> string, then validate the individual fields. If I were thee user and given
    > that prompt I would type <ddd dd dddd> which is not a number as far as C++
    > is concerned, it is three numbers


    Agreed. But note that the loop is probably still a little
    tricky; you want to loop on invalid input, but if you don't
    break the loop on a real end of file, it's likely to end up
    infinite as well. Something like the following would probably
    do the trick, however:

    std::string line ;
    while ( std::getline( std::in, line ) && ! isValidSSN( line ) ) {
    std::cout << "Try again: " ;
    std::cout.flush() ;
    }
    if ( ! std::in ) {
    std::cerr << "Unexpected EOF (or other input error)" <<
    std::endl ;
    } else {
    // Whatever processing is needed...
    }

    Also, as a general rule, I'd probably keep the social security
    number in a string, rather than an int, to begin with.
    Normalizing the format, of course. (As a simple first guess,
    isValidSSN would verify that the line only contained digits and
    white space, and contained the correct number of digits.
    Normalizing the format would only entail removing any white
    space. A total of about four or five lines of code.)

    --
    James Kanze (Gabi Software) email:
    Conseils en informatique orientée objet/
    Beratung in objektorientierter Datenverarbeitung
    9 place Sémard, 78210 St.-Cyr-l'École, France, +33 (0)1 30 23 00 34
    James Kanze, Mar 31, 2007
    #4
  5. Guest

    Yes it does Compile. The code is still under work but I am posting it
    in full. I liked the last suggestion to keep SSN in string. I believe
    this will avoid a lot of headaches with int validation.

    #include <iostream>
    #include <string>
    #include "stdafx.h"
    #include <ctype.h>

    using namespace std;

    class Employee
    {
    protected:
    // Full Name
    string name;
    // Employee Number
    char EmployeeID[5];
    // Social Security Number
    string SocialSecurity;
    // Hire Date
    string HireDate;
    public:
    // constructor
    Employee() {}

    string getSSN(int MySSN)
    {
    SocialSecurity="";
    return FormatSSN(MySSN);
    }

    string getName(string MyName)
    {
    name="";
    return MyName;
    }

    // Destructor
    ~Employee() {}

    bool IsValidSSN(int SSN)
    {
    int num_digits=0;
    if (SSN < 0)
    {
    return false;
    }
    while(SSN > 0)
    {
    num_digits++;

    if (num_digits>9)
    {
    return false;
    }
    SSN/=10;
    }

    if (num_digits<9)
    {
    return false;
    }

    return true;

    }

    string FormatSSN(int SSNint)
    {
    if (IsValidSSN(SSNint))
    {
    char cNumber[10];
    SSNint = sprintf_s(cNumber,"%d",SSNint);

    for (int i=0; i<9; i++)
    {
    std::string s(1, cNumber); // Converts char to valid string
    if (i==2)
    {
    SocialSecurity = SocialSecurity + s + "-";
    }else if (i==4) {
    SocialSecurity = SocialSecurity + s + "-";
    }else{
    SocialSecurity = SocialSecurity + s;
    }
    }
    return SocialSecurity;
    }else{
    SocialSecurity="invalid";
    return SocialSecurity;
    }
    }
    };

    class EmployeePay: public Employee
    {
    protected:
    float Annual_Pay;
    float Monthly_Pay;
    int Dependents;
    public:
    // constructor
    EmployeePay() {}
    // Destructor
    ~EmployeePay() {}
    };

    class HourlyPay: public EmployeePay
    {
    private:
    float Hourly_Pay_Rate;
    float Overtime_Pay_Rate;
    int Hours_Worked;
    public:
    // Default Constructor
    HourlyPay() {}
    // Destructor
    ~HourlyPay() {}
    };


    int main()
    {
    HourlyPay p;
    int SSN=0;
    cout << "Enter Social Security: " << endl;
    cin >> SSN;

    while (cin.fail())
    {
    cin.clear();
    cin.ignore(100, '\n'); // skip 80 chars or to next end of line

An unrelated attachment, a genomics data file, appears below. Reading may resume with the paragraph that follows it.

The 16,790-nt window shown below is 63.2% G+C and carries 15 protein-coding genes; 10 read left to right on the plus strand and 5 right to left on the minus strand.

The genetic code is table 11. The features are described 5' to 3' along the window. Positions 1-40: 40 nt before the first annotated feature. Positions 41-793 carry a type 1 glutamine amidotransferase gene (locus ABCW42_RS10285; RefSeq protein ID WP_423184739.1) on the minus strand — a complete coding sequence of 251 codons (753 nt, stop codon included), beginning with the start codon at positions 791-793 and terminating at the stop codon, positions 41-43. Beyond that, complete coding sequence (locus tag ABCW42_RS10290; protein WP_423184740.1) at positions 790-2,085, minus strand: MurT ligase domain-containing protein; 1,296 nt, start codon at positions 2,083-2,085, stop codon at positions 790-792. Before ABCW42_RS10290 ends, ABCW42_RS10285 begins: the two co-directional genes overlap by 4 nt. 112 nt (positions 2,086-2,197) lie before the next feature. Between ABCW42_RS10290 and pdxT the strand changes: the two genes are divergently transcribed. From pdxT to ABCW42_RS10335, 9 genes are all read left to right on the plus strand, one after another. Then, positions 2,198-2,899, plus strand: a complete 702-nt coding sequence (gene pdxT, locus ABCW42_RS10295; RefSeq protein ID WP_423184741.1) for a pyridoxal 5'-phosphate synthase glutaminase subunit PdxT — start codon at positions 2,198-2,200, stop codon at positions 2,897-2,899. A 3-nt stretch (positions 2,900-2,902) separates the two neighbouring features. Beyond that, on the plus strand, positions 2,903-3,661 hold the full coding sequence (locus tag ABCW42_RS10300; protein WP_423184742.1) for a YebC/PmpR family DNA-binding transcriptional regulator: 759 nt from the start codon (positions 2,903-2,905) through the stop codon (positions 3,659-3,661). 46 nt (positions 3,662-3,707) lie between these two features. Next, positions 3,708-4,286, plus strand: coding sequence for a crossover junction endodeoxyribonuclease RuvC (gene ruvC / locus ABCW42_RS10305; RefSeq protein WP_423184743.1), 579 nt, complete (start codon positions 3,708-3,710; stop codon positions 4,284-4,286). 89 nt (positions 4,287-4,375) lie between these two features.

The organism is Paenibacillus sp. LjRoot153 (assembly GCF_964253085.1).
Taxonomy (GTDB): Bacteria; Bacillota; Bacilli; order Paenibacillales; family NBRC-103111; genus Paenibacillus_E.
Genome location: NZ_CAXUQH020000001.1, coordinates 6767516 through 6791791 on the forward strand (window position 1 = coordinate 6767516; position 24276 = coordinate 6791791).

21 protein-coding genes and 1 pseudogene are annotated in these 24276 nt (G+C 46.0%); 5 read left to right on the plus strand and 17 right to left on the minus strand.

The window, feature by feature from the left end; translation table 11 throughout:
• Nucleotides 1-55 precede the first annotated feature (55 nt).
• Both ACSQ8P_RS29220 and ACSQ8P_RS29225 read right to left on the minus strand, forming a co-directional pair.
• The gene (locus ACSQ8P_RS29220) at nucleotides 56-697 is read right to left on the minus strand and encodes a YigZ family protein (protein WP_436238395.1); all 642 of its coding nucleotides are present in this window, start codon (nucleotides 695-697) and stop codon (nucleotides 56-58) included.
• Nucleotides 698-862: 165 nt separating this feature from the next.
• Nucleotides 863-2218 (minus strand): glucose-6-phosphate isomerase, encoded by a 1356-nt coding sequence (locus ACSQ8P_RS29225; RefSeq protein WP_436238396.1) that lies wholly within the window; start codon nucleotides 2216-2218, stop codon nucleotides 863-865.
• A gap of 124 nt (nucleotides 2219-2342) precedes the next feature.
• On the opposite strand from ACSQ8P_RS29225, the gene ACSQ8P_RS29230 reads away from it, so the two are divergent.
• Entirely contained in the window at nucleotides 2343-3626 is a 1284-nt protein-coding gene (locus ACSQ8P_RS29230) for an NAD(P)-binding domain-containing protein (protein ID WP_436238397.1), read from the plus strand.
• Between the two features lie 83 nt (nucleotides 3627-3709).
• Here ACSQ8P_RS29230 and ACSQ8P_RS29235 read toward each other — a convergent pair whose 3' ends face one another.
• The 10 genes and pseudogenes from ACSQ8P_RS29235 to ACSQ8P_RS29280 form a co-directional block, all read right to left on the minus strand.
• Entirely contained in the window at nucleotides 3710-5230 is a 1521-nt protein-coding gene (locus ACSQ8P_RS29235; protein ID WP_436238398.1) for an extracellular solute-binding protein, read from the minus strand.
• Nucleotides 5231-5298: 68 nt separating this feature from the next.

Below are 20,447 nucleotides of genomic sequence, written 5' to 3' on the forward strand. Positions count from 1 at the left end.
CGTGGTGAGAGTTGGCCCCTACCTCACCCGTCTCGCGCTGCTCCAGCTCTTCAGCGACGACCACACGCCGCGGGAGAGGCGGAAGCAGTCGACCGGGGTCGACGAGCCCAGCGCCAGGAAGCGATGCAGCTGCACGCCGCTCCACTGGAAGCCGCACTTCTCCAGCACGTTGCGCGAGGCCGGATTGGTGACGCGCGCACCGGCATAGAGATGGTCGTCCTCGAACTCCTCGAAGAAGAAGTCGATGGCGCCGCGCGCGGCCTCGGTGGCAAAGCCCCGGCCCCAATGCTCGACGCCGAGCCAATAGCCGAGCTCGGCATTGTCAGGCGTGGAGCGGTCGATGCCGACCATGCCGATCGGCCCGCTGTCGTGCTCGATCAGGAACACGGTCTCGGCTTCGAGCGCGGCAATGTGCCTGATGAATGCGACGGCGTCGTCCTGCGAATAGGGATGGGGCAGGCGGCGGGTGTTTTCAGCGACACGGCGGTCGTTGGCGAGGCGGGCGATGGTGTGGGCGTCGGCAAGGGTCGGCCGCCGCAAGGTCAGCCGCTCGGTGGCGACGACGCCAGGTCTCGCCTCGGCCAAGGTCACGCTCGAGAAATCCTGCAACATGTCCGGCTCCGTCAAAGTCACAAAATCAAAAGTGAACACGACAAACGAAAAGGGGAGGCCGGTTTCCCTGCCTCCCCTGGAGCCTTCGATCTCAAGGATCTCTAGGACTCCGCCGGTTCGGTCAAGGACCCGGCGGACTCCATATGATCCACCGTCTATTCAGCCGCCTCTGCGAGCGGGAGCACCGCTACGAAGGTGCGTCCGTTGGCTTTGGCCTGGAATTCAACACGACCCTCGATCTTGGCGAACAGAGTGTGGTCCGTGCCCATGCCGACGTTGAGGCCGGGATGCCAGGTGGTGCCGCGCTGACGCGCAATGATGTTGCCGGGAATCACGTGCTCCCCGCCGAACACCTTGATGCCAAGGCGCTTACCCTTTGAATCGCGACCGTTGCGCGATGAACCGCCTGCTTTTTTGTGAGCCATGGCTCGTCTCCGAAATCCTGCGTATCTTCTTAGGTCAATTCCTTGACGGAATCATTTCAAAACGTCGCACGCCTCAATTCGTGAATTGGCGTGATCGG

whichever comes first
    cout << "Invalid Social Security Number!!!!\n";
    cout << "Try Again: " << endl;
    cin >> SSN;
    }

    while(p.getSSN(SSN)=="invalid")
    {
    cin.clear();
    cout << "Invalid Social Security Number!!!!";
    cin >> SSN;
    }
    cout << p.getSSN(SSN);

    system("PAUSE");
    return 0;
    }
    , Apr 2, 2007
    #5
  6. osmium Guest

    rlueneberg wrote:

    > Yes it does Compile. The code is still under work but I am posting it
    > in full. I liked the last suggestion to keep SSN in string.
    >I believe
    > this will avoid a lot of headaches with int validation.


    I have doubts whether you really understood the suggestion. What you posted
    uses both int and string. The intent was to avoid the use of int at all.
    <snip>

    > int main()
    > {
    > HourlyPay p;
    > int SSN=0;
    > cout << "Enter Social Security: " << endl;
    > cin >> SSN;

    <snip>

    See what I mean?

    I had to use google to get any indentation at all. And then it was totally
    gross!. Could you indent something like three spaces instead of using tab?
    osmium, Apr 2, 2007
    #6
  7. Guest

    Yes, I did. I just posted the code as is to get an idea. I am working
    on changing it to string type right now I will post the final one as
    soon as I can...

    Thank you

    Rod
    , Apr 2, 2007
    #7
  8. Guest

    Finally works after your suggestions. I just changed a couple of
    things. The code looks cleaner too and I don't have to deal with
    integer inputs. I thought that storing SSN as integer data member
    would be easier to manipulate. But turns out to be a problem. I don't
    like to save formated data in data members but that is part of the
    assignment. Please send your comments.

    #include <iostream>
    #include <string>
    #include "stdafx.h"
    #include <ctype.h>

    using namespace std;

    class Employee
    {
    protected:
    // Full Name
    string name;
    // Employee Number
    char EmployeeNumber[5];
    // Social Security Number
    string SocialSecurity;
    // Hire Date
    string HireDate;
    public:
    // constructor
    Employee()
    {
    SocialSecurity="";
    }

    string getSSN(string MySSN)
    {
    return FormatSSN(MySSN);
    }

    string getName(string MyName)
    {
    name="";
    return MyName;
    }

    // Destructor
    ~Employee() {}

    bool IsValidSSN(string SSN)
    {
    bool valid = true;

    if (SSN.length()> 9)
    {
    valid=false;
    }

    char c[10];
    strncpy (c,SSN.c_str(),10);

    for (int i=0; i<9; i++)
    {